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Innovation and Production in the Global Economy

  • Costas Arkolakis
  • Natalia Ramondo
  • Andrés Rodríguez-Clare
  • Stephen Yeaple

One feature of globalization is that countries are increasingly specialized in either innovation or in production. To understand the forces behind this specialization and its welfare consequences, we develop a monopolistic competition model of trade and multinational production (MP) in which firms face a tradeoff between producing close to customers and producing in the least-cost location. At the country level, the location of innovation and production is determined by comparative advantage and home market effects that arise from the interaction of trade and MP costs with increasing returns to scale. The model yields simple structural expressions for bilateral trade and MP that we use to calibrate the model across a set of OECD countries. Our counterfactual exercises shed light on the effect of falling MP costs, and the entry of China into world markets, on welfare between and within countries.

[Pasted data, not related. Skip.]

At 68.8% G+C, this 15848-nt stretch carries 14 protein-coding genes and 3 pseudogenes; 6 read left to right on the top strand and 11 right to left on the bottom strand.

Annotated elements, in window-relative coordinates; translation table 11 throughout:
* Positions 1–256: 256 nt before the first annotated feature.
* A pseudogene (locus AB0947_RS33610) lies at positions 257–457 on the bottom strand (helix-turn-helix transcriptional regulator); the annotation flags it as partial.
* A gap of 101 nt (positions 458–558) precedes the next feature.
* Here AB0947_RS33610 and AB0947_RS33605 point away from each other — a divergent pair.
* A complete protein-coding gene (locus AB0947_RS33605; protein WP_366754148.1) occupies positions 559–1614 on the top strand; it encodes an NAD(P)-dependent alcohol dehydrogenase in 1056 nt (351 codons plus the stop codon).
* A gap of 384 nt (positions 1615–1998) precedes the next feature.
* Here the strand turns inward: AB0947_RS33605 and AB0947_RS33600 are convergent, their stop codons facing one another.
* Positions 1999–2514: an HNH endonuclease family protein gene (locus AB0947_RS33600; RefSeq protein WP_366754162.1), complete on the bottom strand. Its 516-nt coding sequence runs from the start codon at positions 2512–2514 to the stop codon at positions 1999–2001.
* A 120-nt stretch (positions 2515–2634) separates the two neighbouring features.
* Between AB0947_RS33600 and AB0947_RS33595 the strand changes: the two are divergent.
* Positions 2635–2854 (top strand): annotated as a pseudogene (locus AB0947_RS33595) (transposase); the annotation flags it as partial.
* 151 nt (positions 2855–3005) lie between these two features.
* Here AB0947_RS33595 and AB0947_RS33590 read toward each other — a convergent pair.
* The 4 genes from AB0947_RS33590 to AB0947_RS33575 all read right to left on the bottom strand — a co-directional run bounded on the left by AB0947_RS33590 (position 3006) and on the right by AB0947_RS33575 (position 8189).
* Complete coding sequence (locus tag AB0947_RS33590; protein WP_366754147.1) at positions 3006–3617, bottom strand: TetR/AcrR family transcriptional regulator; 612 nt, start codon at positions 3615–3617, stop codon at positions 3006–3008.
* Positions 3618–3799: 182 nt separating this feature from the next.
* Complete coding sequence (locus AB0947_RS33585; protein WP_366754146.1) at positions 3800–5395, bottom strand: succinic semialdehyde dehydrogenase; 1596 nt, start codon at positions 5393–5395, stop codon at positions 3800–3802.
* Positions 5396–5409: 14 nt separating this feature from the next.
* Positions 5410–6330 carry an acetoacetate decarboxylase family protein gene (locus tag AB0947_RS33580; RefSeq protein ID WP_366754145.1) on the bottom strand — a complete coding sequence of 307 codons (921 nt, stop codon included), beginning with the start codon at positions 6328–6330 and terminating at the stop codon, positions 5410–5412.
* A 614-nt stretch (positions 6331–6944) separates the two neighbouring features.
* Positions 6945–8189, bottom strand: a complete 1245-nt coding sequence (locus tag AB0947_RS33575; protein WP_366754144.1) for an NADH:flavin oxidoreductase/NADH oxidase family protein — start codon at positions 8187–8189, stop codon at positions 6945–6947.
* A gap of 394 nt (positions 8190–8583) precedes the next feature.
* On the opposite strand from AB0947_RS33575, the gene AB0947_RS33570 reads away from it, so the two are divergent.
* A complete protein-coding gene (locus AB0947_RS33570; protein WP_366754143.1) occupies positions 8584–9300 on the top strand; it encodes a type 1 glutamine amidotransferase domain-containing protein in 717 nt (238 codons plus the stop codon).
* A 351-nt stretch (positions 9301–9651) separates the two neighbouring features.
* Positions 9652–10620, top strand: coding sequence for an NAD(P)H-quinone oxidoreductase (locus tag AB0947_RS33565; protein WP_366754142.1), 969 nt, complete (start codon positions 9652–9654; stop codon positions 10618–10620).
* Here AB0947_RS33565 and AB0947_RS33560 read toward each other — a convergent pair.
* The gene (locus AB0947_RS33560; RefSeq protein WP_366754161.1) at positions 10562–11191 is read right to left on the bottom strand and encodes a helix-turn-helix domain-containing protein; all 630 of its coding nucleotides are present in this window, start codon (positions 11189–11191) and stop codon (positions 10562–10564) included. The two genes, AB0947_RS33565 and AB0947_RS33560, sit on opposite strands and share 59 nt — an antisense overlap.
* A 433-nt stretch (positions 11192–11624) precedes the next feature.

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Paper provided by National Bureau of Economic Research, Inc in its series NBER Working Papers with number 18972.

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Date of creation: Apr 2013
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Handle: RePEc:nbr:nberwo:18972
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